Land development and the construction business are interrelated trades that involve a great deal of material transfer. This does not only involve building components like bricks and cement, but also furniture and fixtures for the built structure. More importantly, these industries need equipment and machineries for continuous operations.
Due to the bulk of the commodities and the large amount of money involved, land contractors and developers treat delivery deferments as a sensitive issue. Without a reliable strategy or project logistics management similar to dmtrans.com, they will face the following issues when it comes to overdue cargoes:
Delay in Production
One of the primary reasons for project interruptions is to hold up on the delivery of supplies and equipment. Builders and contractors can easily resolve minor details like small batches of building materials by cancelling the shipment and ordering from another source. Unfortunately, this may be a tricky situation when it comes to bigger deliveries. They may either wait for the cargo, or pay for the cancellation of the order and purchase from a nearer but usually more expensive alternative.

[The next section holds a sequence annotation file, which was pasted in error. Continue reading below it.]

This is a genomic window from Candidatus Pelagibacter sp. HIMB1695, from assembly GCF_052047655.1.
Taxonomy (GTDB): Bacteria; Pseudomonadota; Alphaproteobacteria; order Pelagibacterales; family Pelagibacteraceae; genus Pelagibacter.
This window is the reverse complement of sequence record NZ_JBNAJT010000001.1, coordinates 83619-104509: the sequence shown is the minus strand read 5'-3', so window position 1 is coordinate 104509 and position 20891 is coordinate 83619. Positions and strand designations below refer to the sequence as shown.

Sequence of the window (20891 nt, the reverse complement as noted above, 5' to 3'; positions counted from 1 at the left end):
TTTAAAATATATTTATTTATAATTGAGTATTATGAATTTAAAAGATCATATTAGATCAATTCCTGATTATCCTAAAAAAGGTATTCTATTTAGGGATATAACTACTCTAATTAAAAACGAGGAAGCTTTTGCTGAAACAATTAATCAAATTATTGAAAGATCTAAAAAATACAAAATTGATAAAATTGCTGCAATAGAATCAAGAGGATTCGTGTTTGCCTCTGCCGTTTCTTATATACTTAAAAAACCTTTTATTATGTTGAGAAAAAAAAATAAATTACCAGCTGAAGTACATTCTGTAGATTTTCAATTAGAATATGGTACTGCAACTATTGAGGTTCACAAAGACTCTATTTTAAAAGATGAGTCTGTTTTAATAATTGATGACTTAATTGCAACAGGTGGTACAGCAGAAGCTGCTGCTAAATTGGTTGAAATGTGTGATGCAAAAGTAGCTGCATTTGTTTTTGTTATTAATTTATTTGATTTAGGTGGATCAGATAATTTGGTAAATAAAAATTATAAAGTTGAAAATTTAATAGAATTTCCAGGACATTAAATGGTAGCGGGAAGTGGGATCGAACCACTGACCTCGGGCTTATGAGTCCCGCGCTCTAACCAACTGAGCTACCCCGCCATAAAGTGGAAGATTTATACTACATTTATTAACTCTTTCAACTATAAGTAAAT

Additional Operation Costs
Delays in the shipment always entail additional expenses apart from repurchases. These are just a few examples:
Storage fees – Most ports impose charges for overdue cargoes. Depending on the arrangement with the transporter, the builder or contractor may shoulder this payment.
Employee salaries and overtime payments – Delay in production oftentimes lead to longer operation days, which prolong labor requirement. The longer worker shifts usually have a higher compensation rate, resulting in a higher salary expense.
Penalties – While the builder may impose delivery fines because of the delay, they in turn, need to pay contract penalties to their client. They may also need to pay fees for the extension of the construction permit.